The pleasure of good writing journals is that keep you in touch with what you know and catapult you into the unfamiliar where you accumulate new must-reads. Mimicry does exactly that.

 

See Mimicry on Facebook

Enquiries: mimicryjournal@gmail.com

A chance to hear Sam Duckor-Jones reading poetry @BATS_Theatre

 

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Saturday June 23rd Sam Duckor-Jones and Marolyn Krasner  BATS Theatre Wellington

Sam is reading from his debut collection People From The Pit Stand Up (VUP). He is a sculptor and poet who lives in Featherston. In 2017 he won the Biggs Poetry Prize from the International Institute of Modern Letters at Victoria University of Wellington.

 

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Monday Poem: Ian Wedde’s ‘McCahon’s Defile’

 

 

McCahon’s Defile

For John Reynolds

 

And so Colin I cast off in my frail craft of words

my craft of frail words of crafty words

into the defile of Three Lamps where

struck by sunshine on the florist’s striped awning

and the autumn leaves outside All Saints

as you did before fully waking in Waitakere

to look at the elegant pole kauri in dewy light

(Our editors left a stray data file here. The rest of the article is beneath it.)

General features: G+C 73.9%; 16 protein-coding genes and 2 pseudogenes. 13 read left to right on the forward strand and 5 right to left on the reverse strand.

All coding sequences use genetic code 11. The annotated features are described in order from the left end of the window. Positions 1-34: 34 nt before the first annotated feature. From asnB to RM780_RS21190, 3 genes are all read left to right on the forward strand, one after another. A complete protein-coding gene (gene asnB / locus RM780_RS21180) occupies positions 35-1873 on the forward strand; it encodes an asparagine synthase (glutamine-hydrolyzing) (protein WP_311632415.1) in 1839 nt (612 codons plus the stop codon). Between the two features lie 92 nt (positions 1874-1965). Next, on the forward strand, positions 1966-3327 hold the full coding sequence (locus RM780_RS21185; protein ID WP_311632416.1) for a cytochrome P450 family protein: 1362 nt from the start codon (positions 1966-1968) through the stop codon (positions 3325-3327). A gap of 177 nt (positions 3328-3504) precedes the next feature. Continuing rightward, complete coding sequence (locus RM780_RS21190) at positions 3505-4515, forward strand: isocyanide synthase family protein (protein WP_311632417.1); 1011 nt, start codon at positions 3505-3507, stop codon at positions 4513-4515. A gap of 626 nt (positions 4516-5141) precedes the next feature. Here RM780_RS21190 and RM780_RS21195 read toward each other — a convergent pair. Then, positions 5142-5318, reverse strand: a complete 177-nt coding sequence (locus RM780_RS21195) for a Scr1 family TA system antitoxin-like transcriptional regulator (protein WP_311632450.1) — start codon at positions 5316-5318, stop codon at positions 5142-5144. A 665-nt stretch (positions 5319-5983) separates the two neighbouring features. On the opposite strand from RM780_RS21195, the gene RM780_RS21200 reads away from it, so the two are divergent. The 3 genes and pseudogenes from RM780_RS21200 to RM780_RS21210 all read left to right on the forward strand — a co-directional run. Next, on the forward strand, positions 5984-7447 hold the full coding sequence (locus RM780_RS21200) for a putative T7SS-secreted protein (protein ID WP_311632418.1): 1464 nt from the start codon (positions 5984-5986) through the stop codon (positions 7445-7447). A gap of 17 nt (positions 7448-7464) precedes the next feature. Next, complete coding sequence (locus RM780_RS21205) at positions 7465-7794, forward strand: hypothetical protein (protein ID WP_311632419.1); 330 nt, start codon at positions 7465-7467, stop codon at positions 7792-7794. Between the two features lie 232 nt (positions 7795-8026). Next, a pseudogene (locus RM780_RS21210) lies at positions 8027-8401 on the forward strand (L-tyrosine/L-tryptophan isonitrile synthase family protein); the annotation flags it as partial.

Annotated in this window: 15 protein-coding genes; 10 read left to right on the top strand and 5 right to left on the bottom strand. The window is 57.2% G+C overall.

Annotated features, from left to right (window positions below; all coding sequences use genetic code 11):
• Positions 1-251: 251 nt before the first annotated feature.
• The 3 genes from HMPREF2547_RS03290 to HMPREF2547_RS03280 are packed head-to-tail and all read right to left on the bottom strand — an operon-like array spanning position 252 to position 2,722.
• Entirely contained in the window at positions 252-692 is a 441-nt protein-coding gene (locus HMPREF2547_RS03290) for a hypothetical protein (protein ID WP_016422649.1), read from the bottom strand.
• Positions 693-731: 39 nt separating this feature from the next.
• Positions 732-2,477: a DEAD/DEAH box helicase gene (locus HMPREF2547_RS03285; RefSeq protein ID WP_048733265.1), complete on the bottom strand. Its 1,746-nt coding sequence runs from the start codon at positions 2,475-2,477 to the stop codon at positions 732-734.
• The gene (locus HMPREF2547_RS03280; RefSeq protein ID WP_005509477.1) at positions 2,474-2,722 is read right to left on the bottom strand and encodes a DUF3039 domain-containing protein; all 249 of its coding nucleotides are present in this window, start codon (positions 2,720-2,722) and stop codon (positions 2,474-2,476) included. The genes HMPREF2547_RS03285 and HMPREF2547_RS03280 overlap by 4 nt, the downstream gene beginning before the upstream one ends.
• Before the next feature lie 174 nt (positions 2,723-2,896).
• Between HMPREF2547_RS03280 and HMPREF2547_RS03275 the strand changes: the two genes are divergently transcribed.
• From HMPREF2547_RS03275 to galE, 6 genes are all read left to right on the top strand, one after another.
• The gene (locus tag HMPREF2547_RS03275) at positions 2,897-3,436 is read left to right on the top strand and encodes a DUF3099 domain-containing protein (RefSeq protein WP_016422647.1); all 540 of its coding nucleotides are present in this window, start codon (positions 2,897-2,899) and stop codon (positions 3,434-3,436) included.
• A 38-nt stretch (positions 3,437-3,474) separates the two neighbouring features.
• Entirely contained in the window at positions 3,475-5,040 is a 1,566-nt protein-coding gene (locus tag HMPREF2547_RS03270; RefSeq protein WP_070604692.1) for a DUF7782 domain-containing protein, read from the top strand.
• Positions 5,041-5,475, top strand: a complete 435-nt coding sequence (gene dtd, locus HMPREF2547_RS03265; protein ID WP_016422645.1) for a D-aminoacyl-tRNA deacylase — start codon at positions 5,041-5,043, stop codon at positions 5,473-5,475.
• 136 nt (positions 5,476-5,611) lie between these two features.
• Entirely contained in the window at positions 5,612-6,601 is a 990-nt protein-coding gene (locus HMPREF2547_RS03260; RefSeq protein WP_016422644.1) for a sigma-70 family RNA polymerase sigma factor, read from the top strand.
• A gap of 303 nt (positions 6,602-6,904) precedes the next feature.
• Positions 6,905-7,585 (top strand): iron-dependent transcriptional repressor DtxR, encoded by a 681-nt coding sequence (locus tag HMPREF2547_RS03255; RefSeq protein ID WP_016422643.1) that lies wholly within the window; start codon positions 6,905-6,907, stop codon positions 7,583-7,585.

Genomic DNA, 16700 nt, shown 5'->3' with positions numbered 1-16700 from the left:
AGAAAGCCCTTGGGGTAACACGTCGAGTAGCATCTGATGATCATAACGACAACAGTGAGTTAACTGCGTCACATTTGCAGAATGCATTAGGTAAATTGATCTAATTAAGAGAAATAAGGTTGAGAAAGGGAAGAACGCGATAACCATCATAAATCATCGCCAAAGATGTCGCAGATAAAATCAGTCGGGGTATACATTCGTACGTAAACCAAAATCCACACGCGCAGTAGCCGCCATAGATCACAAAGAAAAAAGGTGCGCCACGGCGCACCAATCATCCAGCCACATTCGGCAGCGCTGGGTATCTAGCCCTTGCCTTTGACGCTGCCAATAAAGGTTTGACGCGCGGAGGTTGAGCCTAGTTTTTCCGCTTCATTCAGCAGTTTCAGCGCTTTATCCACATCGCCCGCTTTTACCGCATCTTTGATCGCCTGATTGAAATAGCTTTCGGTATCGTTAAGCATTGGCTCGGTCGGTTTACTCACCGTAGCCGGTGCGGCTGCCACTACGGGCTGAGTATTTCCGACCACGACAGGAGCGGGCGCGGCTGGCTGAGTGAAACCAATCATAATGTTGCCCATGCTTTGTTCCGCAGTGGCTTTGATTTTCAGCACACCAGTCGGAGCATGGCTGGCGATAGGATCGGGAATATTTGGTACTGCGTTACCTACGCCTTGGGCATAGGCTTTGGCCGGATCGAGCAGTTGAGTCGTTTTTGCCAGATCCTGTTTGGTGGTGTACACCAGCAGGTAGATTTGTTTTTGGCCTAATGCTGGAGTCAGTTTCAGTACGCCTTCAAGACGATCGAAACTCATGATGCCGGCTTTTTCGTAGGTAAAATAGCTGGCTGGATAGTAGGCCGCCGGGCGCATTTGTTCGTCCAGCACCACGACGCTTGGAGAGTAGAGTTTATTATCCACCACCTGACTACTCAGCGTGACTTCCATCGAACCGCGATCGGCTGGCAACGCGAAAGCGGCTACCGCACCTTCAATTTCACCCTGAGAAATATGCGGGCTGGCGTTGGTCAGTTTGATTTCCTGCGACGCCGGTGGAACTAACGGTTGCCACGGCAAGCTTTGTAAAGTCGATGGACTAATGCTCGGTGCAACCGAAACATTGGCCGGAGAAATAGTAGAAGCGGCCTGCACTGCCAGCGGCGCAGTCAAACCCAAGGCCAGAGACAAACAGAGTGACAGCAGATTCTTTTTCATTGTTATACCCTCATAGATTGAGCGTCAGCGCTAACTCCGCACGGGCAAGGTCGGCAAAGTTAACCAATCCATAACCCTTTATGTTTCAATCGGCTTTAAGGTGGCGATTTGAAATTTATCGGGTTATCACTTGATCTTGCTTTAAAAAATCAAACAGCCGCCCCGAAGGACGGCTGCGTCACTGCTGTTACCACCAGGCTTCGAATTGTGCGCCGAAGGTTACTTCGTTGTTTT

I defile my sight with closed eyes

and so see better when I open them the Sky Tower

pricking a pale blue heaven like Raphael’s

in Madonna of the Meadows or the scumbled sky of

Buttercup fields forever where there is a constant flow of light

and we are born into a pure land through Ahipara’s blunt gate

a swift swipe of pale blue paint

on Shadbolt’s battered booze bar where bards

bullshitted among the kauri.

 

Gaunt cranes along the city skyline

avert their gazes towards the Gulf

away from babblers at Bam Bina

breakfast baskers outside Dizengoff

some pretty shaky dudes outside White Cross

beautiful blooms in buckets at Bhana Brothers

(open for eighty years) Karen Walker’s window

looking fresh and skitey across Ponsonby Road

my charming deft dentist at Luminos

most of South Asia jammed into one floor at the Foodcourt

Western Park where wee Bella bashed her head

on some half-buried neoclassical nonsense

the great viewshaft to not-faux Maungawhau

and then turn left into the dandy defile of K Road

where you make your presence felt yet again

Colin through the window of Starkwhite

in building 19-G_W-13 where dear John Reynolds

has mapped your sad Sydney derives and defiles

across the road from Herabridal’s windows all dressed up

in white broderie Anglaise like lovely frothy brushstrokes

or the curdled clouds and words you dragged into the light